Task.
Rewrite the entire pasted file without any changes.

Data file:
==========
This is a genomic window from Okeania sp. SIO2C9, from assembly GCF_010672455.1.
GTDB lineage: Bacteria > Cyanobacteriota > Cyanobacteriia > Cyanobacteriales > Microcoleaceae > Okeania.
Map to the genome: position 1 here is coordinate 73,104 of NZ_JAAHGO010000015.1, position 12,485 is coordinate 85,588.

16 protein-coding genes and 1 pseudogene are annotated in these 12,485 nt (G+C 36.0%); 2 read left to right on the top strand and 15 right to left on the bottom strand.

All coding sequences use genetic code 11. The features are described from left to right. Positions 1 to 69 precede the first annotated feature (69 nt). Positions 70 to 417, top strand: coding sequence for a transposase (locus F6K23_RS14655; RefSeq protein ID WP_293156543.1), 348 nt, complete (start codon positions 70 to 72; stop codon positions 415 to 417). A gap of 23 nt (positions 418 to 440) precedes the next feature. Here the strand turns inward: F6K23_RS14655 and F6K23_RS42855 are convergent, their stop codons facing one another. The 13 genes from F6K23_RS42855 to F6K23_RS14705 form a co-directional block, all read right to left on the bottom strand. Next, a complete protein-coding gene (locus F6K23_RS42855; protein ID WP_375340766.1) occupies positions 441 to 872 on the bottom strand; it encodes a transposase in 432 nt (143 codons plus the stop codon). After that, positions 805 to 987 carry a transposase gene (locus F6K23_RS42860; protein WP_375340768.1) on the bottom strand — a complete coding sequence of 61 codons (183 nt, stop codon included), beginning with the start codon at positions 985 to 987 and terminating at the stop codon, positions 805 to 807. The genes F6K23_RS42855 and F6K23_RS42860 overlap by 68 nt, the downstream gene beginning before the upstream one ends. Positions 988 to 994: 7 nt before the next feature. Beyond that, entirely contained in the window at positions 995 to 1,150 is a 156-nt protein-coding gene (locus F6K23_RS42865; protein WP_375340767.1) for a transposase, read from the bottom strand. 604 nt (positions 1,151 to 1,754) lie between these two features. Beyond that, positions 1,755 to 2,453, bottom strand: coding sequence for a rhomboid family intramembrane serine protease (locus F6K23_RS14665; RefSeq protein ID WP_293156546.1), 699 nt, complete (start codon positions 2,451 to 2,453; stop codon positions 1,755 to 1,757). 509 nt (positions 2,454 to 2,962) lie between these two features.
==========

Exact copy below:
This is a genomic window from Okeania sp. SIO2C9, from assembly GCF_010672455.1.
GTDB lineage: Bacteria > Cyanobacteriota > Cyanobacteriia > Cyanobacteriales > Microcoleaceae > Okeania.
Map to the genome: position 1 here is coordinate 73,104 of NZ_JAAHGO010000015.1, position 12,485 is coordinate 85,588.

16 protein-coding genes and 1 pseudogene are annotated in these 12,485 nt (G+C 36.0%); 2 read left to right on the top strand and 15 right to left on the bottom strand.

All coding sequences use genetic code 11. The features are described from left to right. Positions 1 to 69 precede the first annotated feature (69 nt). Positions 70 to 417, top strand: coding sequence for a transposase (locus F6K23_RS14655; RefSeq protein ID WP_293156543.1), 348 nt, complete (start codon positions 70 to 72; stop codon positions 415 to 417). A gap of 23 nt (positions 418 to 440) precedes the next feature. Here the strand turns inward: F6K23_RS14655 and F6K23_RS42855 are convergent, their stop codons facing one another. The 13 genes from F6K23_RS42855 to F6K23_RS14705 form a co-directional block, all read right to left on the bottom strand. Next, a complete protein-coding gene (locus F6K23_RS42855; protein ID WP_375340766.1) occupies positions 441 to 872 on the bottom strand; it encodes a transposase in 432 nt (143 codons plus the stop codon). After that, positions 805 to 987 carry a transposase gene (locus F6K23_RS42860; protein WP_375340768.1) on the bottom strand — a complete coding sequence of 61 codons (183 nt, stop codon included), beginning with the start codon at positions 985 to 987 and terminating at the stop codon, positions 805 to 807. The genes F6K23_RS42855 and F6K23_RS42860 overlap by 68 nt, the downstream gene beginning before the upstream one ends. Positions 988 to 994: 7 nt before the next feature. Beyond that, entirely contained in the window at positions 995 to 1,150 is a 156-nt protein-coding gene (locus F6K23_RS42865; protein WP_375340767.1) for a transposase, read from the bottom strand. 604 nt (positions 1,151 to 1,754) lie between these two features. Beyond that, positions 1,755 to 2,453, bottom strand: coding sequence for a rhomboid family intramembrane serine protease (locus F6K23_RS14665; RefSeq protein ID WP_293156546.1), 699 nt, complete (start codon positions 2,451 to 2,453; stop codon positions 1,755 to 1,757). 509 nt (positions 2,454 to 2,962) lie between these two features.